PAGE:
I will backtrack somewhat. Judge Tashima's work creating the Rutter Guide was heroic. I'm not acquainted with his judging, but that treatise is worth every page.

Re: 2008. What decisiions do you think will change after 2008? I'm afraid all the AEDPA decisions will remain reversals until Congress changes its stupid law (unlikelly). I'm unfamiliar with the other areas of law you talk about, but I'm curious to hear more.

3/12/2007 11:47 PM  
Blogger Max Power said...

Tom, your 9th Circuit criticisms are awfully presumptuous, and I just do not agree.

First off, to say there isn't currently a Hand or Friendly is ridiculous, considering that you can count on one hand the number of judges of that stature throughout the entire history of this country.

Second, in all likelihood, all that you've read of Hand and Friendly are those opinions that have withstood the test of time. No doubt they each wrote a bunch of stinkers, but those don't end up in the textbooks, do they?

Third, you are totally underestimating several current 9th Circuit judges. No, none of them are perfect (but I'm sure neither were Hand and Friendly). But judges like Fletcher (both of them), Browning, Kozinski and others deserve far more credit than you give them. Kozinski--no matter what you may think of his politics, though they are far less conservative than the general perception--will especially be read long after he is gone.

3/13/2007 11:55 AM  
Blogger Tom Fletcher said...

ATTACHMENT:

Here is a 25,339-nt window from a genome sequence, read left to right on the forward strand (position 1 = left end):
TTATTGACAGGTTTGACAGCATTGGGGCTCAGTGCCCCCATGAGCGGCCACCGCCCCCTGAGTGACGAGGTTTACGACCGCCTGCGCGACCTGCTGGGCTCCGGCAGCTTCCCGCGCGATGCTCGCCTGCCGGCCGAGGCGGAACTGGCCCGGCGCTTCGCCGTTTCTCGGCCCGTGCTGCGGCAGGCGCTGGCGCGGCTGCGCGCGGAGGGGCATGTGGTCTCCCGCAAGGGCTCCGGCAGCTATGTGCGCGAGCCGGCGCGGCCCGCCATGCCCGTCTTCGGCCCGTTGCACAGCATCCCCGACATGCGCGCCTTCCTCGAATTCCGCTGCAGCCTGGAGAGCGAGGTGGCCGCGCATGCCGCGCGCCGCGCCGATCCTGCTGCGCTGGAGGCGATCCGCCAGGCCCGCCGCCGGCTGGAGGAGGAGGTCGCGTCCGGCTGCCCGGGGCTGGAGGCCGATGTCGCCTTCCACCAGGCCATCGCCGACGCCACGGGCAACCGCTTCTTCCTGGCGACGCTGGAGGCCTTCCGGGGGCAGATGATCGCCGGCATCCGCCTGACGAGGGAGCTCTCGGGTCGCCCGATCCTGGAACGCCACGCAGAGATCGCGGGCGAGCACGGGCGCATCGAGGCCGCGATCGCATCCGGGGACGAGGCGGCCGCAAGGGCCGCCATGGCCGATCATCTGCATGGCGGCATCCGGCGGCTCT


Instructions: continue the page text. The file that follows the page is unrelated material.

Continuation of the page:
Max, I'm open to your argument - I said the Ninth's great jurists might still be in the making. I think you confirm my point by only listing active judges.

However... still no cites. I remember reading Kozinski's trailer park-takings case. I thought that was good. I'm totally unfamiliar with anything Browning has written; ditto for B. Fletch. I just haven't read much from the Ninth that blows me away, and lots that looks really bad (esp. in copyright, which is what I was thinking about when I wrote this). If you can point me to a few beautifully reasoned Ninth Circuit opinions, I'd be thrilled.

3/13/2007 12:17 PM  
Anonymous Anonymous said...

First, I have no intention of giving you cites. That would require research, and that would require effort, and well I needn't even finish the thought. That said, I think your methodology here is pretty suspect. All I know of Hand and Friendly is the odd opinion I've come across in my text book, and I suspect that the same is true of you. What you don't read are their clunkers, the cases where they just missed the boat completely. There's at least some anecdotal evidence that suggests that Learned Hand, while a sparkling mind, was not a practical jurist (the saying of the day used to be "Read Learned, but follow Gus" in reference to his less illustrious brother Augustus Hand, who was known, for good or ill, as being a sound and practical, if not flashy, jurist). In short, you've picked the best that these jurists have to offer, while ignoring their mistakes, while, on the flipside, you've isolated several 9th cir. justices clunkers while (probably) ignoring their stronger opinions. Either way, I think you've missed a much bigger point; typically, a "landmark opinion" doesn't become a "landmark" until we've had the time to process it, test it out, and see how it works in the real world. Famous footnote four was - well - just a footnote until it was "rediscovered" by John Hart Ely (although some opinions like Brown, or Gideon were "insta-classics" one presumes). That isn't to say that the Ninth Circuit has churned out anything that merits that sort of unadorned praise, but it also means that we probably don't know enough right now to really be sure.

3/13/2007 4:35 PM